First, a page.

Continuous cruisers don’t have to pay for a home mooring. As many moorings, even none residential moorings, cost in excess of £2,000p.a. it’s quite a saving but continuous cruisers have an obligation to cruise continually. They must move their boat, as part of a progressive journey, every fourteen days.

Bogus continuous cruisers often over extend their stay on short term visitor moorings, on water points and on the bollards reserved for boaters entering and leaving locks. We had one very annoying example at Calcutt last week. A “continuous cruiser”, complete with a roof overflowing with coal, logs, planters full of weeds, bikes and a wheelbarrow, chained and padlocked his boat to one of the bollards at the entrance to Calcutt Bottom Lock. (He clearly wasn’t the brightest of buttons. The chain was secured by a heavy duty padlock to the bollard at one end, but simply tied on to the boat with a rope at the other end). His boat prevented easy access to the lock for five days. His attitude demonstrated a complete disregard for other boaters.

The Trust recognises that it’s a nuisance caused by a minority group of boaters which causes problems for the majority of law abiding boat owners. They are taking steps to tackle the problem. Here’s the latest information from Damien Kemp in the Trust’s latest edition of the Boaters’ Update, and here’s the Trust’s interpretation of BW’s Continuous Cruising rules.

Popular Forum Posts

Now that the forum login problems have been resolved, forum posts and visits have seen a dramatic increase. There’s a wealth of information on the site in general, but if you’re struggling to find the answer to a particular issue, the forum is the place to find it. I’ve listed some of the more popular posts below but if you can’t find what you’re looking for, ask your question on the forum. If you don’t know how to create a post, or if you can’t log in, please let me know. I’ll be more than happy to get you up and running.

  • Day To Day Questions About Narrowboat Life – How can “newbies” find out the answers to questions about day to day life on a narrowboat? The answer is simple. Find out by reading this post.
  • Beds – The pros and cons of fixed doubles and cross beds. You need to read this if you are taller or slightly wider than average.
  • Flushing Out a Toilet Waste Tank – Emptying your pumpout toilet holding tank isn’t just a case of sucking out your unmentionables. You also need to flush water through the tank to remove the built up solids. Here’s how to do it.
  • Narrowboat Knots – Do you know your bowline from your buntline hitch, your cleat hitch from your clove hitch or your poacher’s knot from your square knot? No? It’s about time you did!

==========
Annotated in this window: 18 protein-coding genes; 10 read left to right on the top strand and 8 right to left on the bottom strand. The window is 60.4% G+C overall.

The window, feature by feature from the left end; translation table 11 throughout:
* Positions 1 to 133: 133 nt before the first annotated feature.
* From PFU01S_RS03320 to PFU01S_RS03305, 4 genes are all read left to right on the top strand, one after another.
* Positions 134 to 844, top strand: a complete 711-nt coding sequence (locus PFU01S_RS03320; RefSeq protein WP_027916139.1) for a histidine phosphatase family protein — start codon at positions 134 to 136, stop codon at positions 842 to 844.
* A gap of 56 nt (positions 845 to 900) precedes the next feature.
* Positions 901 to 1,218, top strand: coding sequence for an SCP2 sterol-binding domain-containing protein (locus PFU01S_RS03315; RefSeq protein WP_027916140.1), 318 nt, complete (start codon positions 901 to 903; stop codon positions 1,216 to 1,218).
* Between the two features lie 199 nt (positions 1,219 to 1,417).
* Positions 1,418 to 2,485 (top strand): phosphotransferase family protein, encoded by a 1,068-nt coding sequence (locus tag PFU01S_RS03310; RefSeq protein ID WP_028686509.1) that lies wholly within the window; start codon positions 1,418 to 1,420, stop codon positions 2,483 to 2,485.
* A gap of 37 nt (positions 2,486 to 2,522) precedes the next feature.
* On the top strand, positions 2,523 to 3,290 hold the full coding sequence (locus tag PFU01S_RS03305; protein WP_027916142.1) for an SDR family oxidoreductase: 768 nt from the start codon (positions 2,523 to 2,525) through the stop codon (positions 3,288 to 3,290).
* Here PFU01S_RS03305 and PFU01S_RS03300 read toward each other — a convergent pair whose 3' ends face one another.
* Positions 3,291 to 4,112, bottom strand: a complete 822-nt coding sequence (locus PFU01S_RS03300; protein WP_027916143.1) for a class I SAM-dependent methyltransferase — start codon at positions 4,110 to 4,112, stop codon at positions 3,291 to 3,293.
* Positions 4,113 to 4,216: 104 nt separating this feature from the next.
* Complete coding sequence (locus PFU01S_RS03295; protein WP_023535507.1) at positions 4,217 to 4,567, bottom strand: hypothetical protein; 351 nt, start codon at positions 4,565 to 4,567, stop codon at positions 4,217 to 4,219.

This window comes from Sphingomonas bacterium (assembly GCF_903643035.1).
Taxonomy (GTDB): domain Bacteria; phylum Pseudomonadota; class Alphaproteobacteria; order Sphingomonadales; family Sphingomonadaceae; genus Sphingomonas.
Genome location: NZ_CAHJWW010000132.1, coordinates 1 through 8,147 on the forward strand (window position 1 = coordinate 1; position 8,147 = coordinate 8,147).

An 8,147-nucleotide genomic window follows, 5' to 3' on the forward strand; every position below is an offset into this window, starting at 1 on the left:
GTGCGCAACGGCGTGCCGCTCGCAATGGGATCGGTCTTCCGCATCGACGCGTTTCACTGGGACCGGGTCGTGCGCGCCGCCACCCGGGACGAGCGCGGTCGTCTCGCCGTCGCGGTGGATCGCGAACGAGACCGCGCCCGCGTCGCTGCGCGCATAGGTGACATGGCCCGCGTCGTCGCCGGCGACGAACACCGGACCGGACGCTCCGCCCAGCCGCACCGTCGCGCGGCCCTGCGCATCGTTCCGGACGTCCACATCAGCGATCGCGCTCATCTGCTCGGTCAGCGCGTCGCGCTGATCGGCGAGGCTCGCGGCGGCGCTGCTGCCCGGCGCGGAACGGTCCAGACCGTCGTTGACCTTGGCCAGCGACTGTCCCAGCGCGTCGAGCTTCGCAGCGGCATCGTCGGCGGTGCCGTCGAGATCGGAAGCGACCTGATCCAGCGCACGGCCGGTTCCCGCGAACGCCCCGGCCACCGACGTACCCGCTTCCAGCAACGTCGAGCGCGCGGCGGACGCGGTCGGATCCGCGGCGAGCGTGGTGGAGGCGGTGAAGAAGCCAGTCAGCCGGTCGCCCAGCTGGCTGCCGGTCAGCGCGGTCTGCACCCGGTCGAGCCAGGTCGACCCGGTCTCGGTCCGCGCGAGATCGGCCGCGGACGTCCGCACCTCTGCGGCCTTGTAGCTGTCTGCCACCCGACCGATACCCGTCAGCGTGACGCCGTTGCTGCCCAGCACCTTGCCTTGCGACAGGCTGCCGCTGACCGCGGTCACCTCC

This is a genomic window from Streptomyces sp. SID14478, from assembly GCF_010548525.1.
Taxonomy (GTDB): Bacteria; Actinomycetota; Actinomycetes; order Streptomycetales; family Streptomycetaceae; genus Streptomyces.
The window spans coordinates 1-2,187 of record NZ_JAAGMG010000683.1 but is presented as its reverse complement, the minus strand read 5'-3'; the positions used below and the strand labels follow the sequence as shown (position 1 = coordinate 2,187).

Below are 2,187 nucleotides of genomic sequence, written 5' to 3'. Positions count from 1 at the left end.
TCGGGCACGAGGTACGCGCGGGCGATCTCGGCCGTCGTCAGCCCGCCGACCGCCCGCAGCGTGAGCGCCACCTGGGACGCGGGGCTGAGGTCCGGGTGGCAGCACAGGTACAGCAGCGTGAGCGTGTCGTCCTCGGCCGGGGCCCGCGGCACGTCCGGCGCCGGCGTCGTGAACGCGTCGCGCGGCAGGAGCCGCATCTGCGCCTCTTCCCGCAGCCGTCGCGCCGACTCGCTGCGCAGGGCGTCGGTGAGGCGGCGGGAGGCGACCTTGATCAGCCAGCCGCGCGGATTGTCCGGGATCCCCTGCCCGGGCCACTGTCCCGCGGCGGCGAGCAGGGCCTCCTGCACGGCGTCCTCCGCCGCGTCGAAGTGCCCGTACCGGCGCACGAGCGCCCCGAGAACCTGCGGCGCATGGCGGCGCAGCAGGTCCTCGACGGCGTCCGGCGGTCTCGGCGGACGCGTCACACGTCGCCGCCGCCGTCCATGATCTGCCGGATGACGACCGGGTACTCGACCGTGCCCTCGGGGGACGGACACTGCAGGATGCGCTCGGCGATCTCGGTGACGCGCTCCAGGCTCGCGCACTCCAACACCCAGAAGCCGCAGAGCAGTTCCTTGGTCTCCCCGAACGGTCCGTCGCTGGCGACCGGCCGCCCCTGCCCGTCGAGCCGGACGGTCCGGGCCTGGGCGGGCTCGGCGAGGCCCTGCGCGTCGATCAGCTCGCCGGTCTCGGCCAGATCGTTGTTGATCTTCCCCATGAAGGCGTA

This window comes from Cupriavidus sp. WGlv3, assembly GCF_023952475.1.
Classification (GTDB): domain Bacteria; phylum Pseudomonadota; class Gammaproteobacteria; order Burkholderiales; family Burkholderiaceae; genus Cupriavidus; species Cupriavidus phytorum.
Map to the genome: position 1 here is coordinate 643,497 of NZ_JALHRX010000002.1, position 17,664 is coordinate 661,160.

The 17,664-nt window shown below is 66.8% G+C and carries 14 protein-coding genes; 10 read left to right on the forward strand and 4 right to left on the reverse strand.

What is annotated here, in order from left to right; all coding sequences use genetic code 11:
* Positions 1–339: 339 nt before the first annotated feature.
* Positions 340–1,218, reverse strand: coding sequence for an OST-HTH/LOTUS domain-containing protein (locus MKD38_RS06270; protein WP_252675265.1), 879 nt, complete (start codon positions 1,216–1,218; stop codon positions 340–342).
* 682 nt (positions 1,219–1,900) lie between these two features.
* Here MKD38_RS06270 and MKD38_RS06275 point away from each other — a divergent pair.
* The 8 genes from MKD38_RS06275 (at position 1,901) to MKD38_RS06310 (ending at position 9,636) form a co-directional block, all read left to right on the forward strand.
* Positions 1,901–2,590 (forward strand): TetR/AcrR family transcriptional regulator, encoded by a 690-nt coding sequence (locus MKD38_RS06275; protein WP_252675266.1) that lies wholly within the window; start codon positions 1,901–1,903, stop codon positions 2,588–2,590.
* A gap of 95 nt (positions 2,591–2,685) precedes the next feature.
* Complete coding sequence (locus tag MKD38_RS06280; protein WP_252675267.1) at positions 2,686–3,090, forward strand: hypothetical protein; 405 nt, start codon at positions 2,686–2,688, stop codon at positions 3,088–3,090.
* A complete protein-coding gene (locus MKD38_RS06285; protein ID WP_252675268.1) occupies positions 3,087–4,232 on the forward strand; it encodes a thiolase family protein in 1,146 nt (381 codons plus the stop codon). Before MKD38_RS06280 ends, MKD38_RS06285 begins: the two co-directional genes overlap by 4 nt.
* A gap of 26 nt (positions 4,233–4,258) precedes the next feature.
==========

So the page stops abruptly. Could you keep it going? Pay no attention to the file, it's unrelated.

• Free Narrowboat Heating – Is there any such thing? Read this post to find out
  • Narrowboat Furniture – Not everyone wants fitted furniture on their boat. Here are a few ideas if you want to add your own.
  • Weight on a narrowboat – How many people can you carry on a narrowboat, and how much luggage can they bring with them?
  • Narrowboat Finance – A Canadian hoping to move to the UK, buy a boat and cruise the network.
  • Internet Data Theft – Did you know that you can have your boat’s broadband allowance stolen? Here’s what you can do to prevent the theft.
  • Problems Powering An Inverter With A Generator – Why didn’t it work and what’s the solution?
  • Diesel Costs – You need it to run your boat and maybe your heating system. How much can you expect to pay for it?
  • Stove Top Fans – Are they worth the money?
  • Mooring Pins and Piling Hooks – What are they and when do you use them?
  • Water Pump Problems – What to do if your water pump appear to have a life of its own
  • Fuel Contamination – How do you know if you’ve water in your diesel… and what do you do about it when you have?
  • Anchors – What’s the best size and weight anchor for narrowboats on tidal rivers
  • Single Handed Boating for Ladies – Can a lady on her own pass safely through locks?
  • Different Types of Mooring – What’s the difference between residential and leisure moorings? How long can you stay on your boat with each type?
  • Which Ropes To Use? – There are so many different types available. Are the more expensive ones worth using or is it just a case of money for old rope?
  • Windows – Why do narrowboat owners tolerate condensation? Why don’t they have modern uPVC windows fitted?
  • Best Ex Hire Boats – Are you considering buying an ex hire boat to live on? Should you? Here’s some important information for you.
  • Liveaboard Conclusions – Mel Davies has been doing  plenty of research into her hoped for lifestyle afloat. Here are the conclusions she’s reached and comments from a few existing liveaboard narrowboat owners.
  • Handling Floodwaters – How safe is a river mooring during and after heavy rain? Can you stay on a river when the level rises? What can you do to minimise danger?
  • Narrowboat steel thickness – How thick is your boat’s steel? How long does it last?
  • Retro fitting a solid fuel stove – Where’s the best place to put your stove and what’s involved in fitting it?
  • Converting from a cassette toilet to a pump out – A pump out toilet is far more convenient to use than a toilet with a portable cassette but how easy are they to retro fit in a narrowboat?